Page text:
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Long-term follow-up of efficacy and safety of megavoltage radiotherapy in high-risk giant cell tumors of bone.

PURPOSE: Giant cell tumors of the bone are rare and have variable presentations and natural history. There may be significant functional sequelae as a result of their locally aggressive nature or as a result of treatment. We reviewed the long-term results of radiotherapy for high risk giant cell tumors to assess: the efficacy of radiotherapy and the potential late toxicity of treatment, and to determine indications for radiation treatment.

METHODS AND MATERIALS: This report is a retrospective review of 21 localized giant cell tumors of the bone treated with radiotherapy between 1959 and 1991. Radiation was used in the primary management of 13 cases and for recurrent disease in eight cases. In the primary cases, two received radiotherapy as the sole modality (including a massive pelvic lesion and an advanced maxillary sinus tumor with orbital and pterygoid invasion), and in the other 11, 3 had gross residual disease following surgery and 8 had microscopic residual disease. Of eight recurrent cases, five were treated with radiotherapy alone and three with combined surgery and radiation. Sites of origin included extremity bones in nine cases, pelvis in six, spine in four, and skull in two. Extraosseous disease was apparent in 18 tumors and extended to contiguous structures in 14 (including four cases of spinal cord compression, three cases of sacral plexopathy, and one patient with temporal lobe invasion). The most common dose regimen was 35 Gy/15 fractions/3 weeks (14 cases), with varying schedules for the remainder.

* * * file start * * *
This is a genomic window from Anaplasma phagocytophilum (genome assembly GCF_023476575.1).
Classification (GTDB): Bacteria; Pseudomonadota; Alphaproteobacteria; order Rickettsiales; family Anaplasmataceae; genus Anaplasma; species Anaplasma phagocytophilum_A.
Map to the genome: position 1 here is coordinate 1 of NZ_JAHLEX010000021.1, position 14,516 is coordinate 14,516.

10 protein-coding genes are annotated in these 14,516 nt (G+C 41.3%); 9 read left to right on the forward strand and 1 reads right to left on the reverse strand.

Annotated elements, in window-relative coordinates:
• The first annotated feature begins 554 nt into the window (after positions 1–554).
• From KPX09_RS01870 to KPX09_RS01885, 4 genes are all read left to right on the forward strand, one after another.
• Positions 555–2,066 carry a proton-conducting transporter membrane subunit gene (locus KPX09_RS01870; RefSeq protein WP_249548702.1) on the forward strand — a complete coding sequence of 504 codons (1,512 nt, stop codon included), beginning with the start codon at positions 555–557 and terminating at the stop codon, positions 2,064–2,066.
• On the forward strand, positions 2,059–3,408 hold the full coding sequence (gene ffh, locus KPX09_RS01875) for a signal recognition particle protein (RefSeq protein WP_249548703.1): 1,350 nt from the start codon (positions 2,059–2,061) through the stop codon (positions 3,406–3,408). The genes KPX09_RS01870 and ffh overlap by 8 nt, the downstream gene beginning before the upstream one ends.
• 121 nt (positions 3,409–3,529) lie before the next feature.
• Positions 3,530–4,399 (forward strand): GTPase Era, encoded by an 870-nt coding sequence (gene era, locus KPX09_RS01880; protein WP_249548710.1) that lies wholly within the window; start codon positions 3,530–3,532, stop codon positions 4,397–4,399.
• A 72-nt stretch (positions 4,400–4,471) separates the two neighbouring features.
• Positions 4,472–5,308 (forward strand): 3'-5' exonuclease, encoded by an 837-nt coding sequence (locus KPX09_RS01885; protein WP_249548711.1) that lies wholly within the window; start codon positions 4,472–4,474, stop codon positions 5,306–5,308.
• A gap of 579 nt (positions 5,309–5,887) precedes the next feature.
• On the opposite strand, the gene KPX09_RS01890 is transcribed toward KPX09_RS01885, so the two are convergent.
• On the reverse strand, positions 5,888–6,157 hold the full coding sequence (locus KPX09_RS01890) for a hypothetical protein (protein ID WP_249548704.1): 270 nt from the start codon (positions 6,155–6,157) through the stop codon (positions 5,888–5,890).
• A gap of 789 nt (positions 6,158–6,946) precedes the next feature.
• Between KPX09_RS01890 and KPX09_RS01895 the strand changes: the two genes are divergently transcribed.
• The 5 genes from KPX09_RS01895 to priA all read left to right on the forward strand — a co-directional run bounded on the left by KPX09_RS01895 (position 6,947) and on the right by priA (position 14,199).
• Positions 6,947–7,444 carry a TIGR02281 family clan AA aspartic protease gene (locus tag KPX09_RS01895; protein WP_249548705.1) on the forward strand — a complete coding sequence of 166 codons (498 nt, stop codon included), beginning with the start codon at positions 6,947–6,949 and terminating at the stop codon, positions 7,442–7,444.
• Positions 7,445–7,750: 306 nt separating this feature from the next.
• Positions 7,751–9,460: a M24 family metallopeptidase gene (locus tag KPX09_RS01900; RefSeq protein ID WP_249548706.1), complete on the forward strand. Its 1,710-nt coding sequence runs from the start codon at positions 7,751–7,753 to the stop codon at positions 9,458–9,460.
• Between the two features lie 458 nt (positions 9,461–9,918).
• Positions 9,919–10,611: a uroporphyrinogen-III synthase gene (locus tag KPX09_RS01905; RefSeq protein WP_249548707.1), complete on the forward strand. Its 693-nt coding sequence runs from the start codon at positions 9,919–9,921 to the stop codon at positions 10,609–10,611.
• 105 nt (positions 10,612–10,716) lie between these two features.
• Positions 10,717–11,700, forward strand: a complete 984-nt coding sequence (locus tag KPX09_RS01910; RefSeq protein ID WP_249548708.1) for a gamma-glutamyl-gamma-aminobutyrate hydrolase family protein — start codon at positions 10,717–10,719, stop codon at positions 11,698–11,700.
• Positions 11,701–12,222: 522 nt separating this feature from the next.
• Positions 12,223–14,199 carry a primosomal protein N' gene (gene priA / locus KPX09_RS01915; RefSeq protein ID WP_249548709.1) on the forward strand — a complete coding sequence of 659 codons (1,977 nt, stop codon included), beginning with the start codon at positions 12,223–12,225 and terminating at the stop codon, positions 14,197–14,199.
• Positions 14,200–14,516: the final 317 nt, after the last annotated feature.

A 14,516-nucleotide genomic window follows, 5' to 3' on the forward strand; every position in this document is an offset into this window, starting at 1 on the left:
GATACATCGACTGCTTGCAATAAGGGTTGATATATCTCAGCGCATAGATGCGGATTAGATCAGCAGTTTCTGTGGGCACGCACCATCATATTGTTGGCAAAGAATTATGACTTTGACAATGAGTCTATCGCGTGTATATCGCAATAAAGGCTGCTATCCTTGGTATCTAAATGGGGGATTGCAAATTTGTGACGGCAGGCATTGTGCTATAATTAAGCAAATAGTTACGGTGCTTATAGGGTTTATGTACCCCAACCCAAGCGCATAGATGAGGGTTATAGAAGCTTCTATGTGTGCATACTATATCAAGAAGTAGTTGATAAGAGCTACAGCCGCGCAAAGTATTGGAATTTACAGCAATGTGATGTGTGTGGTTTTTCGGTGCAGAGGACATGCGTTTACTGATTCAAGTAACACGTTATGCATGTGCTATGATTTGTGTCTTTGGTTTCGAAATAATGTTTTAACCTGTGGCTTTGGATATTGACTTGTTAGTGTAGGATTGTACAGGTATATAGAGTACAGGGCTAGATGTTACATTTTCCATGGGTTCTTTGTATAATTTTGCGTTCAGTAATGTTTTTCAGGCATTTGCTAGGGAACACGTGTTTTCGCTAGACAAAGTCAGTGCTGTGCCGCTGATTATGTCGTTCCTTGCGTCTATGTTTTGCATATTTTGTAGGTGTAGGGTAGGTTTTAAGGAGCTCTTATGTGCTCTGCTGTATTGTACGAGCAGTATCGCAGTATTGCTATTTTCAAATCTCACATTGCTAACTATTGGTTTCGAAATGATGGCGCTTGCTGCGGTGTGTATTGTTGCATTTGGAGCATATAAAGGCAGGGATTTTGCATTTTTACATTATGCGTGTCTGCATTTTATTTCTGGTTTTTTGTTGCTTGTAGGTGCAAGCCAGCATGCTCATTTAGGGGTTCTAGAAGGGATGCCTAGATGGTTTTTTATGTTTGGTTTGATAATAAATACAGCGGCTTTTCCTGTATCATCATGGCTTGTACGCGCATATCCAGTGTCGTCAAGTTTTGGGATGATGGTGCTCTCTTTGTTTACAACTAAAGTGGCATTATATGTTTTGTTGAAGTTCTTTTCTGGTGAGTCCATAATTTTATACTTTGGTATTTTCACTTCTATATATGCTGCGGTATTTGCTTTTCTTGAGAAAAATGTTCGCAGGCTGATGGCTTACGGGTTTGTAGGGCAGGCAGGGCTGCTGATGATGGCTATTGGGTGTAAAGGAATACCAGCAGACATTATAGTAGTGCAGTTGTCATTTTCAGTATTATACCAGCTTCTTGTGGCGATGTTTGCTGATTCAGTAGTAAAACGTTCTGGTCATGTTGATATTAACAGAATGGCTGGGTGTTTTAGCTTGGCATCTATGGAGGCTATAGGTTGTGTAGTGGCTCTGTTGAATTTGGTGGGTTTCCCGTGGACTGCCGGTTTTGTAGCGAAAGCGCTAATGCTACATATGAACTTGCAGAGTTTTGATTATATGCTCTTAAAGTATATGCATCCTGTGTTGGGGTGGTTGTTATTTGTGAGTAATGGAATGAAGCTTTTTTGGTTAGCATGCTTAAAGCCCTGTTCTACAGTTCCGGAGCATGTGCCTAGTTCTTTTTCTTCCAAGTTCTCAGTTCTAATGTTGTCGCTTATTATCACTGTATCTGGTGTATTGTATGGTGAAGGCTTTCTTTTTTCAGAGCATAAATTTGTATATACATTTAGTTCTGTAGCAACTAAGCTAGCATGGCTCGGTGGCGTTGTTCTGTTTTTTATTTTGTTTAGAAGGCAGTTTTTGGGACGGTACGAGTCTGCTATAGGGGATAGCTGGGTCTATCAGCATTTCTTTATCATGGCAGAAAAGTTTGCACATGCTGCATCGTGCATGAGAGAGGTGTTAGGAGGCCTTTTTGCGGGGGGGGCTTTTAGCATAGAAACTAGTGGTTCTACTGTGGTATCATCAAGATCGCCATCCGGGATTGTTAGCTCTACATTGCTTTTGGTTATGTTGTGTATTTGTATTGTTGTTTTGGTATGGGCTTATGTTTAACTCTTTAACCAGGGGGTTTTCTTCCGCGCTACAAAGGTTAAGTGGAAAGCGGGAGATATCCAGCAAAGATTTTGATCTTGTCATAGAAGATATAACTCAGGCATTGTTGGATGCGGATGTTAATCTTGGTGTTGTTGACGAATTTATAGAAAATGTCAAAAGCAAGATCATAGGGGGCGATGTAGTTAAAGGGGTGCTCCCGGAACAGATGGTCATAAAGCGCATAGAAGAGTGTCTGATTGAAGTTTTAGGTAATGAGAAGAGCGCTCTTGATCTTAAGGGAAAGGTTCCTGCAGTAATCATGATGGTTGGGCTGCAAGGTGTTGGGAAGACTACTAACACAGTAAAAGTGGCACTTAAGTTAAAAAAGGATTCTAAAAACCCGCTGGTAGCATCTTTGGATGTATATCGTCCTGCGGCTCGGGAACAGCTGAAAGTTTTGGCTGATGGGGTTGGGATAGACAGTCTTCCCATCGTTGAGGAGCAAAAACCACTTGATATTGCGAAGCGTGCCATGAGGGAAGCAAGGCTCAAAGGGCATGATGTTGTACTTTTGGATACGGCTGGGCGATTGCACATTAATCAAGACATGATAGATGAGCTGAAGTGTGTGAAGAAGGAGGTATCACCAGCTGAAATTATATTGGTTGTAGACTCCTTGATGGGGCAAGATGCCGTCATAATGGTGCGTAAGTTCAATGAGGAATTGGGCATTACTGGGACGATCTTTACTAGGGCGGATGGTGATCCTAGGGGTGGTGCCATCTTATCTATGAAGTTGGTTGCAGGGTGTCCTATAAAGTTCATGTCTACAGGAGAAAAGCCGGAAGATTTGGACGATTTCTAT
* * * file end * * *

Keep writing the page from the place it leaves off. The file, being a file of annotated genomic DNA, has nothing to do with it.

RESULTS: Mean follow-up time was 15.4 years (2 to 35 years). Local control was achieved in 19 of 21 patients with radiotherapy. The two failures were subsequently salvaged for an ultimate control rate of 100%. One of the two radiotherapy failures was a marginal failure and was subsequently salvaged with combined surgery and radiotherapy. No patient died of giant cell tumor. Radiotherapy was well tolerated, with no serious late toxicity. There were no cases of malignant transformation or radiation-induced cancer.

CONCLUSION: Long-term results in this series indicate that radiotherapy in modest doses (35 Gy in 15 fractions or equivalent) is a safe and effective option for primary and recurrent giant cell tumors of the bone. Radiotherapy should be used if surgery would result in significant functional morbidity and should be considered in select sites where the probability of recurrence is high and there is potential for significant morbidity from tumor relapse or subsequent surgery.

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